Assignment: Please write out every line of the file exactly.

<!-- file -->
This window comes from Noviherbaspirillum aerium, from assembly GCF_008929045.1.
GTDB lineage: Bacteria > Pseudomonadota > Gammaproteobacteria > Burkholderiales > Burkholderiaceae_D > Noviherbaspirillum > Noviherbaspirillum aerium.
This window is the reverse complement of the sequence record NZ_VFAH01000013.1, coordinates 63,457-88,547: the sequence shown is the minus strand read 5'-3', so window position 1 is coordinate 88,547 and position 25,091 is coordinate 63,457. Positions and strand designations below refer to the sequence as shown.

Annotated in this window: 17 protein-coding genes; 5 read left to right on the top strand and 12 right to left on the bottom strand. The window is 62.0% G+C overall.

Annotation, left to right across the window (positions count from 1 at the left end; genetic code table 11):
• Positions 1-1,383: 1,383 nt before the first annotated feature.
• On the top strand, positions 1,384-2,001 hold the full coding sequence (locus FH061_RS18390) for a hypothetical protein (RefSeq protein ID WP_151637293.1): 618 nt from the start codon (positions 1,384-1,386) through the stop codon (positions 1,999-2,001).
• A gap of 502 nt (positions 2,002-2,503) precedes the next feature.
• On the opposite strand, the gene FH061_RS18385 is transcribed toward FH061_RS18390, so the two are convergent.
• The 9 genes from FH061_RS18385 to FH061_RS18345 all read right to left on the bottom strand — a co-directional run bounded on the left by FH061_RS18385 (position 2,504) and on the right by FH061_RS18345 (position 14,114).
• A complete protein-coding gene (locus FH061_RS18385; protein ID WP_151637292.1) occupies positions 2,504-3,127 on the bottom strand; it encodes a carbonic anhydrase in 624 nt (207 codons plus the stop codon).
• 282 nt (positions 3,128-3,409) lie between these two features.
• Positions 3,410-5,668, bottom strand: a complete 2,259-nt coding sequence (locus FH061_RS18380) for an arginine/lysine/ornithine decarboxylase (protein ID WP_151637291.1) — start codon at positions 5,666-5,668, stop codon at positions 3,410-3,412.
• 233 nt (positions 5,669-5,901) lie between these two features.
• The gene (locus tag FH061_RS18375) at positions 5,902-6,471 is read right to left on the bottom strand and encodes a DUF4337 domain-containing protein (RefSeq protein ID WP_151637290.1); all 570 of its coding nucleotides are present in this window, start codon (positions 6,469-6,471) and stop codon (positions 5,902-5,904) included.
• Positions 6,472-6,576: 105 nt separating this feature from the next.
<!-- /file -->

This window comes from Noviherbaspirillum aerium, from assembly GCF_008929045.1.
GTDB lineage: Bacteria > Pseudomonadota > Gammaproteobacteria > Burkholderiales > Burkholderiaceae_D > Noviherbaspirillum > Noviherbaspirillum aerium.
This window is the reverse complement of the sequence record NZ_VFAH01000013.1, coordinates 63,457-88,547: the sequence shown is the minus strand read 5'-3', so window position 1 is coordinate 88,547 and position 25,091 is coordinate 63,457. Positions and strand designations below refer to the sequence as shown.

Annotated in this window: 17 protein-coding genes; 5 read left to right on the top strand and 12 right to left on the bottom strand. The window is 62.0% G+C overall.

Annotation, left to right across the window (positions count from 1 at the left end; genetic code table 11):
• Positions 1-1,383: 1,383 nt before the first annotated feature.
• On the top strand, positions 1,384-2,001 hold the full coding sequence (locus FH061_RS18390) for a hypothetical protein (RefSeq protein ID WP_151637293.1): 618 nt from the start codon (positions 1,384-1,386) through the stop codon (positions 1,999-2,001).
• A gap of 502 nt (positions 2,002-2,503) precedes the next feature.
• On the opposite strand, the gene FH061_RS18385 is transcribed toward FH061_RS18390, so the two are convergent.
• The 9 genes from FH061_RS18385 to FH061_RS18345 all read right to left on the bottom strand — a co-directional run bounded on the left by FH061_RS18385 (position 2,504) and on the right by FH061_RS18345 (position 14,114).
• A complete protein-coding gene (locus FH061_RS18385; protein ID WP_151637292.1) occupies positions 2,504-3,127 on the bottom strand; it encodes a carbonic anhydrase in 624 nt (207 codons plus the stop codon).
• 282 nt (positions 3,128-3,409) lie between these two features.
• Positions 3,410-5,668, bottom strand: a complete 2,259-nt coding sequence (locus FH061_RS18380) for an arginine/lysine/ornithine decarboxylase (protein ID WP_151637291.1) — start codon at positions 5,666-5,668, stop codon at positions 3,410-3,412.
• 233 nt (positions 5,669-5,901) lie between these two features.
• The gene (locus tag FH061_RS18375) at positions 5,902-6,471 is read right to left on the bottom strand and encodes a DUF4337 domain-containing protein (RefSeq protein ID WP_151637290.1); all 570 of its coding nucleotides are present in this window, start codon (positions 6,469-6,471) and stop codon (positions 5,902-5,904) included.
• Positions 6,472-6,576: 105 nt separating this feature from the next.